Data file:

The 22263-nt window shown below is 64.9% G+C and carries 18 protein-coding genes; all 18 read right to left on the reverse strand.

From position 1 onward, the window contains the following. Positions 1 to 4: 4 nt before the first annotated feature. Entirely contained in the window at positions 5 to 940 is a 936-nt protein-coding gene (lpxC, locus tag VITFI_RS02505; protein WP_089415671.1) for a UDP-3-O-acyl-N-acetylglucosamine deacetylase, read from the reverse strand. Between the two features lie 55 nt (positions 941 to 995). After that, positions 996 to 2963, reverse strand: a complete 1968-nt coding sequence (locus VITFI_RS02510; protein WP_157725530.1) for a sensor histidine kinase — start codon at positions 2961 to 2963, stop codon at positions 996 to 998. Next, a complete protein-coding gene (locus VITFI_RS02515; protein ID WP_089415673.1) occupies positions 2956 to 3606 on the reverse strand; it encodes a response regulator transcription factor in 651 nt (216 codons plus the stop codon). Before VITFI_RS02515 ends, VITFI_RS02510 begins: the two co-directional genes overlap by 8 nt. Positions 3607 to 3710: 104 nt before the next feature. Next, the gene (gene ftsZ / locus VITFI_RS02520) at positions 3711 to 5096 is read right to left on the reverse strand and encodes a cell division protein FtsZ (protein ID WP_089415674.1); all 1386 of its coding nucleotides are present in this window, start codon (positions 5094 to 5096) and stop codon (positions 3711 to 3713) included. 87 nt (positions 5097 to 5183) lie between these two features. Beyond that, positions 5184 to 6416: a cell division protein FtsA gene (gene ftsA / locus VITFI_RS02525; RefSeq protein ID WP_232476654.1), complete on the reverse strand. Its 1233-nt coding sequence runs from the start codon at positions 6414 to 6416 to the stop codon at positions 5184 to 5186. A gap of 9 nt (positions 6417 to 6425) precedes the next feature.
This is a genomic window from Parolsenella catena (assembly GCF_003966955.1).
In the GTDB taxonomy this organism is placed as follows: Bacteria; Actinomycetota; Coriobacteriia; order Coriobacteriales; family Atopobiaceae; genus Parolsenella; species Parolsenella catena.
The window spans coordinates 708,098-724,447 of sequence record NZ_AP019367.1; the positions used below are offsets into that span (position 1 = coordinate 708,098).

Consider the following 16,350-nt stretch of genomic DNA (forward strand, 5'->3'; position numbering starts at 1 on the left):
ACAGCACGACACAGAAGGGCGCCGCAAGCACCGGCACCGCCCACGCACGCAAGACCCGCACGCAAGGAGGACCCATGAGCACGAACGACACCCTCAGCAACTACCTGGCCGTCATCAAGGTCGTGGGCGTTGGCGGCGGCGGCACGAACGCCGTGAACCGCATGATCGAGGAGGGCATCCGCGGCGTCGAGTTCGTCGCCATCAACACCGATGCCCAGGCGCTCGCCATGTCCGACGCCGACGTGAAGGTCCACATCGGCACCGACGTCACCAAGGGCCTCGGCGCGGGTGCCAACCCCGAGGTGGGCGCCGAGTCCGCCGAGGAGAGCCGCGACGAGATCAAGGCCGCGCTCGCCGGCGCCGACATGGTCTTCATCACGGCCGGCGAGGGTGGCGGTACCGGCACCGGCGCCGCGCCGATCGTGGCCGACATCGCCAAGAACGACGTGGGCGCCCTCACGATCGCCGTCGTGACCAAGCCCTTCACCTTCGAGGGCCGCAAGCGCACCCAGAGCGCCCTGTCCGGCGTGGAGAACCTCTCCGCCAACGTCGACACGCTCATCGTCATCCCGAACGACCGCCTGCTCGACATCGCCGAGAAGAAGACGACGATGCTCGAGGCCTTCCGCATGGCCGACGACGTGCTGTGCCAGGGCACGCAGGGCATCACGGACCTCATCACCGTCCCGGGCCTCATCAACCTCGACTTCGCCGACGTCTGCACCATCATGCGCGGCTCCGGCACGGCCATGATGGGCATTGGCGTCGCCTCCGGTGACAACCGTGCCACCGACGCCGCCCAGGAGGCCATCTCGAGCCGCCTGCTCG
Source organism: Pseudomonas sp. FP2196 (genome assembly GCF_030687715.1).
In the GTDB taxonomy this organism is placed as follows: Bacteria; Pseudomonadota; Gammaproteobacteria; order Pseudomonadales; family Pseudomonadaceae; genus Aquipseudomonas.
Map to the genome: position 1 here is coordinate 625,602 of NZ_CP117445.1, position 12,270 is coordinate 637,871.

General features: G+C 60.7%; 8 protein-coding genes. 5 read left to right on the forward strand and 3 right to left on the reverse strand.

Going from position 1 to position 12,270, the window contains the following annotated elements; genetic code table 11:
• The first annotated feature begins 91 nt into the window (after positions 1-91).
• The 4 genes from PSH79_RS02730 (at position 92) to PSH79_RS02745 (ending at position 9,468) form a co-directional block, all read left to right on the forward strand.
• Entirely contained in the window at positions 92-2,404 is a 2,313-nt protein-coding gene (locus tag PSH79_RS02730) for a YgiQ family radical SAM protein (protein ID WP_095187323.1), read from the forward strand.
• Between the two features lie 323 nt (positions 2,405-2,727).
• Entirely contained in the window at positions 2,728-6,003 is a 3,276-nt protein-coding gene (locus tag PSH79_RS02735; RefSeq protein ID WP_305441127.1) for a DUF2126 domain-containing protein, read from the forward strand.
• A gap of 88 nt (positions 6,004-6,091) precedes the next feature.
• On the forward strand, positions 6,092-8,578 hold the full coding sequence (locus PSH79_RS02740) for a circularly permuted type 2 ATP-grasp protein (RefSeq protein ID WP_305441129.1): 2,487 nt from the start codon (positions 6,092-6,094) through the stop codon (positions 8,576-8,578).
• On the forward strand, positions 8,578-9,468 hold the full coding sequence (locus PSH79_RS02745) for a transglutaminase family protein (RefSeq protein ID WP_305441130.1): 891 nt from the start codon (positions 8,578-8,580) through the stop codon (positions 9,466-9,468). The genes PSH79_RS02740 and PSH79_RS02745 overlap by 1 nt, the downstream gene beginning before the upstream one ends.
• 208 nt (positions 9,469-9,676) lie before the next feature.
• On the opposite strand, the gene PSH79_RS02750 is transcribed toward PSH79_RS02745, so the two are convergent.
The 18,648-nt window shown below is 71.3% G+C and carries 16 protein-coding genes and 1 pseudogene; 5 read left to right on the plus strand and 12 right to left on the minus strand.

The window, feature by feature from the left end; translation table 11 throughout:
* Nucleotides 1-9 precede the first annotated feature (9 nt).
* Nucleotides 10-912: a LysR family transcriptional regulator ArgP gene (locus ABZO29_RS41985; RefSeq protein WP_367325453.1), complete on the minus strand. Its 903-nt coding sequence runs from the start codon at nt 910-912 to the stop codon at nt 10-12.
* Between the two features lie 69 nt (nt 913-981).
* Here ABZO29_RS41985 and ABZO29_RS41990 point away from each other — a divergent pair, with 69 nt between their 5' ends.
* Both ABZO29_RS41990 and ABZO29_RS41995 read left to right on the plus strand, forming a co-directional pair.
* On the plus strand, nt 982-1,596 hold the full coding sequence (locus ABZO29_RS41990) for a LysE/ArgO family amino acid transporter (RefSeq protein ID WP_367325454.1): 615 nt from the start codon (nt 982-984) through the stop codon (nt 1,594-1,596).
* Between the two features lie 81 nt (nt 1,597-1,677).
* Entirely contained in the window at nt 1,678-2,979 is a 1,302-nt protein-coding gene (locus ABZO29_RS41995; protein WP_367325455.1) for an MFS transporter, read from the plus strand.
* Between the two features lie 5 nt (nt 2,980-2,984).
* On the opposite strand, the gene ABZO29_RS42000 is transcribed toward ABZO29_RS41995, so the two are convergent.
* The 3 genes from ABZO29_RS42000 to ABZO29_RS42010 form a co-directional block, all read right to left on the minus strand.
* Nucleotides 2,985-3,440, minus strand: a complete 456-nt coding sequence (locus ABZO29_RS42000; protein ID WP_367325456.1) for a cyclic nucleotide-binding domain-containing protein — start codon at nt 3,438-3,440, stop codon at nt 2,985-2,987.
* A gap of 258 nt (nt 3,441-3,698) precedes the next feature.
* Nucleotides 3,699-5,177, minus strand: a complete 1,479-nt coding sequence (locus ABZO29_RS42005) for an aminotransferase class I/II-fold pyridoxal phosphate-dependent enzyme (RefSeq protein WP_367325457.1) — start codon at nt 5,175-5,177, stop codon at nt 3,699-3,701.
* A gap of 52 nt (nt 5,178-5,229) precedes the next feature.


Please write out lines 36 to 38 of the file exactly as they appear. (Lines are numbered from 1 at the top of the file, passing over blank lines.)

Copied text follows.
* Nucleotides 2,985-3,440, minus strand: a complete 456-nt coding sequence (locus ABZO29_RS42000; protein ID WP_367325456.1) for a cyclic nucleotide-binding domain-containing protein — start codon at nt 3,438-3,440, stop codon at nt 2,985-2,987.
* A gap of 258 nt (nt 3,441-3,698) precedes the next feature.
* Nucleotides 3,699-5,177, minus strand: a complete 1,479-nt coding sequence (locus ABZO29_RS42005) for an aminotransferase class I/II-fold pyridoxal phosphate-dependent enzyme (RefSeq protein WP_367325457.1) — start codon at nt 5,175-5,177, stop codon at nt 3,699-3,701.